Friday, September 24, 2010

Reducing payments or suspending a Bailiff's Warrant on a County Court Judgment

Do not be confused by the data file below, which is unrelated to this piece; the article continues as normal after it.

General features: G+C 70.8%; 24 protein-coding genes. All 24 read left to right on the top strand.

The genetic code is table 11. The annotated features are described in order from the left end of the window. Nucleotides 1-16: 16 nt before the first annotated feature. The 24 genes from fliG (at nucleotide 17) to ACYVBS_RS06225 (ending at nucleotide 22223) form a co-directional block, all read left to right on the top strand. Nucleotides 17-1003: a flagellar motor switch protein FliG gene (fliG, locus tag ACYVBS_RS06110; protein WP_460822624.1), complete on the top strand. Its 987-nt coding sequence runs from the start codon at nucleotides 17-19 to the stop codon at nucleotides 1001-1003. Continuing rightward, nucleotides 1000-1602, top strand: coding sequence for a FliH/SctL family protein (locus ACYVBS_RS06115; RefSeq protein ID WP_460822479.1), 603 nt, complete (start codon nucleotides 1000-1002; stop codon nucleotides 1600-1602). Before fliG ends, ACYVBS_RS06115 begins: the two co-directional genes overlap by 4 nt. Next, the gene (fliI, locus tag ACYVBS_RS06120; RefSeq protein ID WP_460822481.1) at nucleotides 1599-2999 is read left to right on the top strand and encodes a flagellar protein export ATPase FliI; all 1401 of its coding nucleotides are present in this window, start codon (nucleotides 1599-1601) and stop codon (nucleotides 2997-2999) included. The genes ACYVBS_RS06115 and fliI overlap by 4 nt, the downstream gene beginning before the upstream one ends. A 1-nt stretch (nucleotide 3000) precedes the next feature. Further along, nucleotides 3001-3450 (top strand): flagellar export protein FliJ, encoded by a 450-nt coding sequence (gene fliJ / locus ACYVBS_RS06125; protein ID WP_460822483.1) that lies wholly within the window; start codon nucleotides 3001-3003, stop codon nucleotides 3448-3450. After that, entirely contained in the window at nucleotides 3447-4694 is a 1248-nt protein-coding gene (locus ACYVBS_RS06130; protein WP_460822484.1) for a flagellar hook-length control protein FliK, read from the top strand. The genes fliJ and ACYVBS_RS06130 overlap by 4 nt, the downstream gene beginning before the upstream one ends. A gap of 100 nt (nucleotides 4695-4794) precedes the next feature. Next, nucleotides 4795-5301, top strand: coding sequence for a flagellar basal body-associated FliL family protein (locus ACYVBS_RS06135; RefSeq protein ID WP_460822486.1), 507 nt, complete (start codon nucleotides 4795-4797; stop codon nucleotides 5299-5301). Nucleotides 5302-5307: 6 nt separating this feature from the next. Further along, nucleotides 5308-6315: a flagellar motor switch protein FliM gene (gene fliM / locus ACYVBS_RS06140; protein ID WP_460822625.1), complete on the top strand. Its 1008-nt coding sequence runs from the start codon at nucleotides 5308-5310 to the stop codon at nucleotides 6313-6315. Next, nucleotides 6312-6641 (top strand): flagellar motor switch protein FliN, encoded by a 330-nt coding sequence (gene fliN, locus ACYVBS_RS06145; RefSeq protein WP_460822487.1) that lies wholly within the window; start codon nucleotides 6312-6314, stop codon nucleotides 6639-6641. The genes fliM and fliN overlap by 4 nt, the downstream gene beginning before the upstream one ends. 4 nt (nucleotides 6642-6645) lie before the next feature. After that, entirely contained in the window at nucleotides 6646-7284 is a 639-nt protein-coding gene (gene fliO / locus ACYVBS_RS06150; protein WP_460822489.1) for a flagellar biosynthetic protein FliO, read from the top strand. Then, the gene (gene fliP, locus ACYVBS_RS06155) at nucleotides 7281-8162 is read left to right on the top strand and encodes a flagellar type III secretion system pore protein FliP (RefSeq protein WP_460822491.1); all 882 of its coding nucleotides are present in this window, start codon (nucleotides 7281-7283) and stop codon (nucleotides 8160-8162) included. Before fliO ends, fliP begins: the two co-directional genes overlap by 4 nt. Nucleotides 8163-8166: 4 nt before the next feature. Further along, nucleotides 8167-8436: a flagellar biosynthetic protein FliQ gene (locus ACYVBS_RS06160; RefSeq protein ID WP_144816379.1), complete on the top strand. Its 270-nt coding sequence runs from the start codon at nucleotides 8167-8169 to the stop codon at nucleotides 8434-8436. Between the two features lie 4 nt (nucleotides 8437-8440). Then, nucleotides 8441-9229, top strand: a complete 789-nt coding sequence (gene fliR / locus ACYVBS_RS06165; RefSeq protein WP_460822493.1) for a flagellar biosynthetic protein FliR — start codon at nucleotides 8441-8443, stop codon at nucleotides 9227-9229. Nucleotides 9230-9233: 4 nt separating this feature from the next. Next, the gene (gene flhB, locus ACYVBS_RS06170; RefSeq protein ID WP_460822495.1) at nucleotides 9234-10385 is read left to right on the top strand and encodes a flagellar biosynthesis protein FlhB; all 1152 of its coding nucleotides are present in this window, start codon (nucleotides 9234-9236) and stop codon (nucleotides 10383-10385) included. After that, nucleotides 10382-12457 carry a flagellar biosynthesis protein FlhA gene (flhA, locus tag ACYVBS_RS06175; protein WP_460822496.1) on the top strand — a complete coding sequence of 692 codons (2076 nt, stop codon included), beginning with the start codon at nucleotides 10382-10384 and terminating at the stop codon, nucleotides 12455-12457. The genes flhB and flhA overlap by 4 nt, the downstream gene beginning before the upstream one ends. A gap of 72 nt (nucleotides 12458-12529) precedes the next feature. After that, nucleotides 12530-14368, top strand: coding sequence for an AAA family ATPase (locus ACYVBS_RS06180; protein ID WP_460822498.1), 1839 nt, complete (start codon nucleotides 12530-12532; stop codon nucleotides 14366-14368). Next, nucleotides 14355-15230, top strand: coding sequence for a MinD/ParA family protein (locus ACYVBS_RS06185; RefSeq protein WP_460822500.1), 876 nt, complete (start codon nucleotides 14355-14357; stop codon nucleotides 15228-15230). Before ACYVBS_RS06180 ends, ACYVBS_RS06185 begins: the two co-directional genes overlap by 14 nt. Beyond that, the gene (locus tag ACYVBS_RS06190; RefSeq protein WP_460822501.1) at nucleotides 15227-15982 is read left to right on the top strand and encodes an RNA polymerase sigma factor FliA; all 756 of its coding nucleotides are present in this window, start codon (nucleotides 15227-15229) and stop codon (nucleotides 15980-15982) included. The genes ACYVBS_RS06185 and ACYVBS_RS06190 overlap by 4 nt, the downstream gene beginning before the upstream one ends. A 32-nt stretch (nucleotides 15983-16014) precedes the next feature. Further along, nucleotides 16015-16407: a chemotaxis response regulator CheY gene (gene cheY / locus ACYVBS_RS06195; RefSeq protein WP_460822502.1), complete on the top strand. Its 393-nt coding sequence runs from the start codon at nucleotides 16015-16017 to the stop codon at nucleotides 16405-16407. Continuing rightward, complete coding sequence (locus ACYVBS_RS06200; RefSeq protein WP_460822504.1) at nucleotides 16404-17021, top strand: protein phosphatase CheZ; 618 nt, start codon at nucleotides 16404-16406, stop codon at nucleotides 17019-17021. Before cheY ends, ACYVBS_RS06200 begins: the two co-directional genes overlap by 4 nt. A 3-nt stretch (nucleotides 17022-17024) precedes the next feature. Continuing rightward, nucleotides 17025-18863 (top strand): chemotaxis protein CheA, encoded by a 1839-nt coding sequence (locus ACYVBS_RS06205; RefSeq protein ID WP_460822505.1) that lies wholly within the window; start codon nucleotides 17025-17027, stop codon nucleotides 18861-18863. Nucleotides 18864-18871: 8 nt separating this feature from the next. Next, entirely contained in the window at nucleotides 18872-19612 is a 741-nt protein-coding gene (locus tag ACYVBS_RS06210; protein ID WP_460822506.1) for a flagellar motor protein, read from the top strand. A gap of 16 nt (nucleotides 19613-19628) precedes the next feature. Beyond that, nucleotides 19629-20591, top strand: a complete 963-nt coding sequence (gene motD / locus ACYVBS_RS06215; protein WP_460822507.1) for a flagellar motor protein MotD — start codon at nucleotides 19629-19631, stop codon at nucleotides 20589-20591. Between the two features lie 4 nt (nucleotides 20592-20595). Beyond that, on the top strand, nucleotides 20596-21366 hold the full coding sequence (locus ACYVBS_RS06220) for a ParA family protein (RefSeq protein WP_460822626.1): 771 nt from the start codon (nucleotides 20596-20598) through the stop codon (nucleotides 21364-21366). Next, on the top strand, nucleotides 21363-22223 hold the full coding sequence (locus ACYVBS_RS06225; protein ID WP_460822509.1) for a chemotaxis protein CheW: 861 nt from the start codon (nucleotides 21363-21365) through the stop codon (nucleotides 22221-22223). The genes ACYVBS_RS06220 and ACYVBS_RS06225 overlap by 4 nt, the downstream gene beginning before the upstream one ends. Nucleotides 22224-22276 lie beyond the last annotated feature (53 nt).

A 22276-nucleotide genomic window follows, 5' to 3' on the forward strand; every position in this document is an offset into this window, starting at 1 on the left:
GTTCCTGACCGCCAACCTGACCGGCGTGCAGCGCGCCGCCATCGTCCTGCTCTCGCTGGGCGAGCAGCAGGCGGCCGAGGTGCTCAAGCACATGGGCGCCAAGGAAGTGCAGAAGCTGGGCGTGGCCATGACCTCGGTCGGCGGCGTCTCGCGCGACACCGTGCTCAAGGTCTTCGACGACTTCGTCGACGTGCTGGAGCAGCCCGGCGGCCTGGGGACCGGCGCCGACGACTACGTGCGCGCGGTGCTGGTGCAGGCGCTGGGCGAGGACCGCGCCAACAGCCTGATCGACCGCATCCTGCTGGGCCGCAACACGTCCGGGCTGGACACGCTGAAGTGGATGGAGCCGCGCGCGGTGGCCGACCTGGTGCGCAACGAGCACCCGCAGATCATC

WHEN DO I NEED TO MAKE THIS KIND OF APPLICATION? Reducing payments or suspending a Bailiffs Warrant is done by debtors who fail to comply with a County Court Judgment. This means that either the County Court already made an order for you to pay a particular amount each month but you cannot afford it or your creditor issued a "Warrant of Execution" and you have been visited by the County Court Bailiff. Making this application often requires two sets of fees to be paid but that should not be the case. Inform the authorities immediately if you have been charged illegally. APPLYING TO REDUCE AN INSTALLMENT ORDER Once your creditor take a court action, naturally, your debt will balloon into something that you may not be able to afford. To deal with this, you must apply for a reduction of an Installment Order, which is also done in court. You will file an N245 form on your local County Court and pay £30.00 for the processing of your application. Some circumstances, however, may allow you to file the application without having to pay any fee. These include being on a low income status and enjoying several benefits. One good alternative to make your creditor agree on a reduced payments is to talk to him directly. Without you going to court, you are obviously saving not just money but time and effort as well. APPLYING TO SUSPEND A WARRANT OF EXECUTION A "Warrant of Execution" is issued to debtors who failed to pay their financial obligations set by the court. This can be applied by the creditor against you, allowing a bailiff to break into your house and take any of your possessions, which will be given up for auction. A notice from the bailiffs saying they intend to visit will actually tell you that a "Warrant of Execution" has been filed against you. But you do not have the responsibility to let the bailiffs inside your home so fpr as long as you refuse their entry, this is quite easy to manage. YOU DON'T HAVE TO LET THE BAILIFF IN As mentioned, you do not have the responsibility to let the bailiffs inside your home. They cannot force you to allow them unless you let them the first time. It is also unlawful for the bailiffs to break into your house. WHAT IF I HAVE ALREADY LET THE BAILIFF INTO MY HOME? Allowing the bailiff to go inside your home the first time gives them the ticket to go back at any other time of the day to take your things. If this happens, the only thing that you can do is to keep guard on what the bailiffs are allowed to do and what are not. Naturally, they cannot take away basic domestic needs such as clothing, bedding, or furniture. They also cannot take equipments that you use in your profession or vocation. Usually, the bailiffs do not take things on first visit. They will just inspect your house, list the goods they can take away from you, and have you sign a "Walking Possession Agreement". On their next visit, whether it's a peaceful or harsh one, they will take away any or all of those listed on your agreement with them. Regardless if you have aleady signed an agreement with the bailiff, you can still file a suspension of the warrant in court to protect your valuables. WHAT IF THERE ARE NO GOODS TO TAKE? If the bailiffs decide on their first visit that your goods are not valuable enough to cover their costs for coming, they will go back to the court, return the warrant, and leave a notice that your goods have insufficient value. They should not take any further action from there. GOODS ON HIRE PURCHASE/CONDITIONAL SALE Note that the bailiffs can only take things or goods that belong to you. These include those that you co-own with a partner. They cannot count the goods that are owned by other people. You must keep substantial documents that will prove different ownership of such goods so the bailiffs will not be able to take them away. Also, the bailiffs cannot take away goods that are on hire purchase or conditional sale. If you have these things, you better keep copies of your agreements and show them to the bailiffs. Sometimes, however, the bailiffs choose to take away goods with such nature, especially if they feel that they can sell it more than the amount you owed to the hire purchase/conditional sale company. But this rarely happens. HOW DO I APPLY TO SUSPEND THE 'WARRANT OF EXECUTION'? As mentioned earlier, suspending the warrant can be filed in court through the form N245. The County Court must accept your application regardless whether the bailiff already visited, managed to break into your home, or not. The bailiffs can continue bugging you around until your application is approved. FILLING IN THE N245 APPLICATION FORM It is important that you sort out your personal budget carefully upon filing for a suspended warrant. All your income as well as your expenses will be needed to fill the N245 form. Basically, you will want the court to agree in a specific amount that you claim you can only afford. You can only make this claim acceptable if you have the necessary documents that will prove to the court that you have enough expenses to mind at home to be able to offer a higher amount. Once you make the application, the bailiffs cannot take away any of your goods. It is permissible, however, that they call you or even pay you visits. They can even list down your valuables that are good for auction also called levying but they cannot take any of those things. Not yet. FEES Applying to suspend the warrant usually charges £30.00. You can waive this amount, however, especially if you are on low income or on certain benefits. WHAT HAPPENS NEXT? After completing the required information on the form N245, you must submit it to the County Court and pay the necessary fees. Your creditor will receive a copy of your application so he can decide whether to agree or not on your terms. If your creditor agrees, he will send a notice to the court which will then document the terms and send you the details. If your creditor does not agree, the court will decide on the terms of payments on merits of the information you have written on your application. If your creditor objects to your application altogether, the court will call a hearing so the District Judge will know what to do. In this hearing, you need to explain why you have applied to suspend the warrant and what are the grounds that you feel will make the court agree with you. On the other hand, if you do not agree with the court's terms in the order, you can ask for a hearing to explain your reasons. You will use an N244 form to ask the court reconsider its decision. This form should be filed within 14 days that you receive the notice of order. At this stage, you should no longer be paying anymore fees. At the hearing, you can bring a copy of your personal budget to strengthen your claim that you cannot afford the amount set by the court. COUNTY COURT FEES DO I HAVE TO PAY FOR AN APPLICATION IN THE COUNTY COURT? Usually, a fee of £30.00 is charged for those who applies for a suspended warrant. The court, however, awards exemptions to those who are worthy of them. To apply for it, you must file an EX160 or the "Application for a fee exemption or remission". This application should go with your main application. If the court agrees that you will be exempted based on certain cicumstances, you no longer have to pay a fee. If, however, you have already paid a fee but you have proven to be deserving of an exemption, you will have to apply for a refund within six months. EXEMPTIONS Exemptions to pay court fees are awarded to those who are on income support or on Job Seekers' Allowance (JSA). You can ask the court to give you exemptions by presenting the necessary documents that will prove you are getting any of those benefits. Those who are on tax credit may also apply for an exemption to pay the fee for as long as they are on child tax credit or they have received the disability or severe disability element in their working tax credit. Either way, they must have an annual gross income taken into account for working tax credit that is not more than £14,600. To qualify for the exemption, applicants must present their tax credit award notice. If you do not qualify based on both cases, you can ask for the fee you paid to be remitted or waived by rule of remission. REMISSIONS If paying the fee for your application will cause you "undue financial hardship", the court may waive the amount you have shed. To do this, you must file an EX160 form stating the circumstances or benefits you have that does not automatically exempt you from paying the fees. You must support your claim with documents that will prove your incapacity to pay. The court may remit all or part of your paid fees depending on what they feel you can afford.